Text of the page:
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Wednesday 9 January, 6 p.m.: Israel before Elections. Where will today´s Israel go? What is the attitude of particular political streams towards items such as the future of the peace process after the UNO has voted to accept Palestine as a non-member observer state, the Iranian nuclear programme or the continuous building of settlements in the West Bank and East Jerusalem? How does Israel cope with the worsening social and economic situation and the increasing gap between the majority of society and the ultra-orthodox Israelis? How will the January elections influence the very unstable contemporary situation in the Middle East and what is the effect of current events within the region on the policy in Israel? Irena Kalhousová, a specialist on the political situation in the Middle East, will try to answer these questions and others in her lecture.
Wednesday 16 January, 6 p.m.: Yiddish IN THREE – but This Time in Four! A concert in which we will hear a medley of Yiddish songs interpreted by singers Hana Frejková and Marianna Borecká, Slávek Brabec (accordion) and Milan Potoček (clarinet). During the evening you will be reminded of old duets and be introduced to new ones. The song “Jidn mitn fidl” from the musical of the same name from 1936 belongs among them. Originally it was sung by Molly Picon and Simche Fostel. Its motto is: “Let us leave all our worries of an everyday life behind for a while, life is but a joke!” Admission CZK 60,-
Monday 21 January, 6 p.m.: In the Footsteps of Moses. A travel lecture by Jan Neubauer who will follow the peregrination of the Israeli nation from ancient Egypt to the Mount Nebo where Moses´ life´s pilgrimage finishes. During the lecture you will see many photos and pictures linked to the places described in connection with Moses in the books of the Bible and we will, for a while, find ourselves - thanks to image and word - in this profound immemorial story about the journey from slavery to freedom.
Tuesday 22 January, 6 p.m.: The Ousted Elite. A presentation of the book of the same name, which has just been published and was written by Petr Hlaváček and Dušan Radovanovič (Faculty of Arts at Charles University and Toga publishing house, 2012) describing the fates of the forgotten scholars from the German University in Prague. The book follows the exhibition of the same name which was held at the Faculty of Arts and then in the Department for Education and Culture. On the fates of personalities connected particularly with humanities at the Faculty of Arts at the German University in Prague the book presents the twists and falls of the 20th century, particularly the atrocious disrespect towards freedom and human dignity. Most of them were persecuted for their Jewish origin by the German national socialist regime, many of these scientists and academic workers perished, the others saved their lives in exile. The scientific work of these personalities will be remembered too as they were deliberately ousted from our cultural memory during the Communist regime. Petr Brod will discuss the book with both authors. The book will be available for purchase on the evening.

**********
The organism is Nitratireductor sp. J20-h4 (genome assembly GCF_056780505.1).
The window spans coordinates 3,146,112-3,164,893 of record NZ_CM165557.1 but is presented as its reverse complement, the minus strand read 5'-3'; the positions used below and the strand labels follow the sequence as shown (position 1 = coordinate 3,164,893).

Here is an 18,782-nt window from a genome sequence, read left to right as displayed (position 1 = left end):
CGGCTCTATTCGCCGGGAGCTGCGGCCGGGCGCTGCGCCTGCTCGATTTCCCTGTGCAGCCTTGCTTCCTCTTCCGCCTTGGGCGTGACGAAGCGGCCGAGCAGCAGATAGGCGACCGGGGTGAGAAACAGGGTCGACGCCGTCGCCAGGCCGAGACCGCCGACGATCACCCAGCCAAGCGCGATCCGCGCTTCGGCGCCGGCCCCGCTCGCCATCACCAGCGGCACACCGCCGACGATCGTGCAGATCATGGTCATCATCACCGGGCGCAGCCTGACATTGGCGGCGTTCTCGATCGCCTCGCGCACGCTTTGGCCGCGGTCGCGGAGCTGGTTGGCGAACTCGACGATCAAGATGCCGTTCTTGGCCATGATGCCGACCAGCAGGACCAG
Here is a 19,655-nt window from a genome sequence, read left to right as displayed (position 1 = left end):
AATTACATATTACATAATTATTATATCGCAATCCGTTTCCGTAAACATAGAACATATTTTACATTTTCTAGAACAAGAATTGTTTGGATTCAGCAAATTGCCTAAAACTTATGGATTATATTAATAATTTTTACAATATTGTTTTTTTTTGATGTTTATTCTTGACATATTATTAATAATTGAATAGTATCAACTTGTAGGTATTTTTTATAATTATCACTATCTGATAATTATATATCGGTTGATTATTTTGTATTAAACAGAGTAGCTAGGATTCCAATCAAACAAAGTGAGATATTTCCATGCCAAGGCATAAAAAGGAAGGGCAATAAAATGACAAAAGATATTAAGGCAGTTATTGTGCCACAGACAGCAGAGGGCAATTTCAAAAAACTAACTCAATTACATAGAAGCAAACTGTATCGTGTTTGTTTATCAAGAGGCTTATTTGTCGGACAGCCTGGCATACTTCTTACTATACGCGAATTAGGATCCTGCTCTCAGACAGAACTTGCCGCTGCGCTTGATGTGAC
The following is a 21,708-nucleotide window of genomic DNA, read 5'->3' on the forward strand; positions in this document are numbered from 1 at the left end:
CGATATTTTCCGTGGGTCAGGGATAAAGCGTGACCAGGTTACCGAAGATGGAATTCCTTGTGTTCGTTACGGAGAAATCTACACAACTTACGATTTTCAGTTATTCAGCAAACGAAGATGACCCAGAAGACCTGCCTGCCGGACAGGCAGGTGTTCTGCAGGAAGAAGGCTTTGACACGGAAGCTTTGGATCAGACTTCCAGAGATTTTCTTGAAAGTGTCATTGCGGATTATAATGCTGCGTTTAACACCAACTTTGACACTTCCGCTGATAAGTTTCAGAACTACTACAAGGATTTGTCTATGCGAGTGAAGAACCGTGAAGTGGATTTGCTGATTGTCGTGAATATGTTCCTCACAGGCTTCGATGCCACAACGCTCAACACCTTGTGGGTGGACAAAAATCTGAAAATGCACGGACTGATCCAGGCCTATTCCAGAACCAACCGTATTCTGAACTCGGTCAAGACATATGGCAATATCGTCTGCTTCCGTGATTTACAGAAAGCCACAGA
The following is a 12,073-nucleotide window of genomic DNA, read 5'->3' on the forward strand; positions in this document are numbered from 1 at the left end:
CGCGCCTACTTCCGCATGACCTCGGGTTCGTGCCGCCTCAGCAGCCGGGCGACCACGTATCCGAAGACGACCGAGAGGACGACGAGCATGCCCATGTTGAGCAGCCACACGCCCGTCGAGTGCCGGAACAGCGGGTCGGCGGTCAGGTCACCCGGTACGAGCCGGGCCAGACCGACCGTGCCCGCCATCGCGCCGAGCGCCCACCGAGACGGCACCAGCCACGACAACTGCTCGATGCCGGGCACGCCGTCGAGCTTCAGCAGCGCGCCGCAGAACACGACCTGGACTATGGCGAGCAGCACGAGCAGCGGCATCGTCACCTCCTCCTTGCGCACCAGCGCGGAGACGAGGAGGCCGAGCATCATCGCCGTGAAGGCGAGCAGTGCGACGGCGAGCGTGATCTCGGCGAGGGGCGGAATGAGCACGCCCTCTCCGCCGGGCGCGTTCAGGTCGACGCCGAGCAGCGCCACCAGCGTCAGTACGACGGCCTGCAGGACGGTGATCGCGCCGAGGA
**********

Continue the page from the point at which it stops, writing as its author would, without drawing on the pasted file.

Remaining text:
Thursday 24 January, 6 p.m.: They Survived so that They Could Narrate. In the days of intensive remembrance of the Holocaust victims Anna Markowitz, a daughter of a Jewish veteran, confronts her feelings with a living witness to the dramatic war events. A talk with war veteran Mikuláš Broder and Anna Markowitz, the author of the book Medaile za ztraceného Boha [Medal for a Lost God] (Motto, 2012). Actor Aleš Procházka will read extracts from the book. The book will be available to purchase on the evening.
Monday 28 January, 6 p.m.: Jewish School Today – Yeshiva in Kiev – an opening of the exhibition of photographs taken by Jindřich Buxbaum who will be present at the opening. The photographs capture the world of traditional Jewish study in today´s Kiev. Before the war the population of this centre of Yiddish culture was about 224,000 people and there were a lot of yeshivas and cheders. Even now after the many blows of human cruelty that struck the Kiev Jews, Kiev still has an intensive Jewish life including a religious one, which is how Jindřich Buxbaum´s photographs present it. Admission free.
Wednesday 30 January, 6 p.m.: Feminism and Judaism. The first evening of a series of lectures and discussions focused on the topic of how Judaism deals with the phenomena of today´s modern society and generally with the topics which modernity brings. Helena Divecká and Terezie Dubinová, who will read a short introductory lecture, will discuss how feminism struck Judaism, what its impulses bring into contemporary Jewish thinking. Moderated by Pavel Kuča.
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